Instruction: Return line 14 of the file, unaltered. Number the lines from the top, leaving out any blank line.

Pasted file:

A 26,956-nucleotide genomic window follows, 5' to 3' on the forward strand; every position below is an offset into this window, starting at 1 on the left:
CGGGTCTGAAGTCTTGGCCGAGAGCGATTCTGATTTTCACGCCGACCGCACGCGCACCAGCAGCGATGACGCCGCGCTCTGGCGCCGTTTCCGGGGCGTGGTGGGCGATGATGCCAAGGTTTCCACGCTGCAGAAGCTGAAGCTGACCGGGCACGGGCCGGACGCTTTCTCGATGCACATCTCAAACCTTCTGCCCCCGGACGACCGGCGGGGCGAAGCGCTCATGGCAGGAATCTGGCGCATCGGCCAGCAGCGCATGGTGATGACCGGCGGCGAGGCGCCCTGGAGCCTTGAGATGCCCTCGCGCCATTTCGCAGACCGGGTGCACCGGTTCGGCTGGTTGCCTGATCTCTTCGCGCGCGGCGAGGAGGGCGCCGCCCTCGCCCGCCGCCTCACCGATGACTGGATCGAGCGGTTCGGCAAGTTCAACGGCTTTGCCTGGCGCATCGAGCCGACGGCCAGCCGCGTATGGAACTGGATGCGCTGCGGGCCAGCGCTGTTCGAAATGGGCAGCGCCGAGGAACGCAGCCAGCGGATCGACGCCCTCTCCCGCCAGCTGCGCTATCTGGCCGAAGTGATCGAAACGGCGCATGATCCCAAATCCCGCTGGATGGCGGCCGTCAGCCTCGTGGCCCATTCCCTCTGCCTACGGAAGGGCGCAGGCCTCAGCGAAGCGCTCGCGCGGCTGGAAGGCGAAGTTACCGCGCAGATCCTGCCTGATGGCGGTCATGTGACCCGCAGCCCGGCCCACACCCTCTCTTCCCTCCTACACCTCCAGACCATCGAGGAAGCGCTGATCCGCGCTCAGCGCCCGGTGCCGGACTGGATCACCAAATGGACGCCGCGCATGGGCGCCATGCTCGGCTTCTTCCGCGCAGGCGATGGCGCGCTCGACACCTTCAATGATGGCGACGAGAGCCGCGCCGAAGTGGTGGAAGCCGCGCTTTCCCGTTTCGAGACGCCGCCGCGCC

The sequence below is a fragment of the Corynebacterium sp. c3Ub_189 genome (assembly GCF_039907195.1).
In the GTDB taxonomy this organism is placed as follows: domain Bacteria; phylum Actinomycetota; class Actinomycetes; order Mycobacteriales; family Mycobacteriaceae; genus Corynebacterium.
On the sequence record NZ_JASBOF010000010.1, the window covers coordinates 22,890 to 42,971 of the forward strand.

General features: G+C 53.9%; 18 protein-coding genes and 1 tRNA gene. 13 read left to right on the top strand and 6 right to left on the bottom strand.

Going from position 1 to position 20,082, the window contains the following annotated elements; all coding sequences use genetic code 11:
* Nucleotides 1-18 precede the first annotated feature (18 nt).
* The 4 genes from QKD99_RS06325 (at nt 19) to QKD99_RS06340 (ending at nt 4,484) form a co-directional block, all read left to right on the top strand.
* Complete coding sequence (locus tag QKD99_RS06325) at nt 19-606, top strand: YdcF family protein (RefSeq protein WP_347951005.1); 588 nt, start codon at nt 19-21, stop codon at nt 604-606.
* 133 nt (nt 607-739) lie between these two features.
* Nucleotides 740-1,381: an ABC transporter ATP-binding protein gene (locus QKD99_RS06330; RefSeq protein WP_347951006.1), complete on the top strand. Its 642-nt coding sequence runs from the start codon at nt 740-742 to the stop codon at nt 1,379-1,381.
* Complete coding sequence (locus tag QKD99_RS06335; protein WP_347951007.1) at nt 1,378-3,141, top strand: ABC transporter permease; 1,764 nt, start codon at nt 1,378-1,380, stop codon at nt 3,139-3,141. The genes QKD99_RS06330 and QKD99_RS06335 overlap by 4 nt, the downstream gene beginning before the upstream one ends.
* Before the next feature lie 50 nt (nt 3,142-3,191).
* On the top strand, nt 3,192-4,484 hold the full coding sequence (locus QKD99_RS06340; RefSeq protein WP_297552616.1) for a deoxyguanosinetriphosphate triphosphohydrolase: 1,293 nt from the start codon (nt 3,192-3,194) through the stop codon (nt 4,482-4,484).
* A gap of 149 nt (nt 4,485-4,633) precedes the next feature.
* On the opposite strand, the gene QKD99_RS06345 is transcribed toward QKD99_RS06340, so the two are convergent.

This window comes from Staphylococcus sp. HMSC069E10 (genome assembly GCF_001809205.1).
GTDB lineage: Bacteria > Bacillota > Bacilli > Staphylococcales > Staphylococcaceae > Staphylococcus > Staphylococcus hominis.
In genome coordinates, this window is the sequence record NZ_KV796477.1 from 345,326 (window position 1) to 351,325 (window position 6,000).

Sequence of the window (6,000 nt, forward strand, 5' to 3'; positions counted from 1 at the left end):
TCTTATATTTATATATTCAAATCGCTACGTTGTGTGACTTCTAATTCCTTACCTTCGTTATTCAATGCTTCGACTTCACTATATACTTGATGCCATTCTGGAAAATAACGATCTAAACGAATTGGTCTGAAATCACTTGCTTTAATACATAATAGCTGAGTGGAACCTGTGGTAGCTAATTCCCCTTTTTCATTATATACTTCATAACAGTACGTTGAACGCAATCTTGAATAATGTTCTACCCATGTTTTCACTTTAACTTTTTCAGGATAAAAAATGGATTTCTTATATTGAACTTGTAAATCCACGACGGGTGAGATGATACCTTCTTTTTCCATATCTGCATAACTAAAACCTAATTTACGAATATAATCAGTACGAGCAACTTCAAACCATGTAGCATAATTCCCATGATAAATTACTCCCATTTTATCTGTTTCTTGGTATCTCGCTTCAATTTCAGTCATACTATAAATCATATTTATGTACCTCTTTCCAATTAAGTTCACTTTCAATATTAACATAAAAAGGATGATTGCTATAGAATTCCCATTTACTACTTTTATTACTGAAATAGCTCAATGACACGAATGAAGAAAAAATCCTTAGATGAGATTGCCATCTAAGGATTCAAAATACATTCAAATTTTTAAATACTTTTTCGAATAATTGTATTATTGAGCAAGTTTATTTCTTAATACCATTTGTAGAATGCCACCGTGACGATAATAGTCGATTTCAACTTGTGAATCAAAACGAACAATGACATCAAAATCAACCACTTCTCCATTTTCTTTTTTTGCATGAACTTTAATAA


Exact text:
* Before the next feature lie 50 nt (nt 3,142-3,191).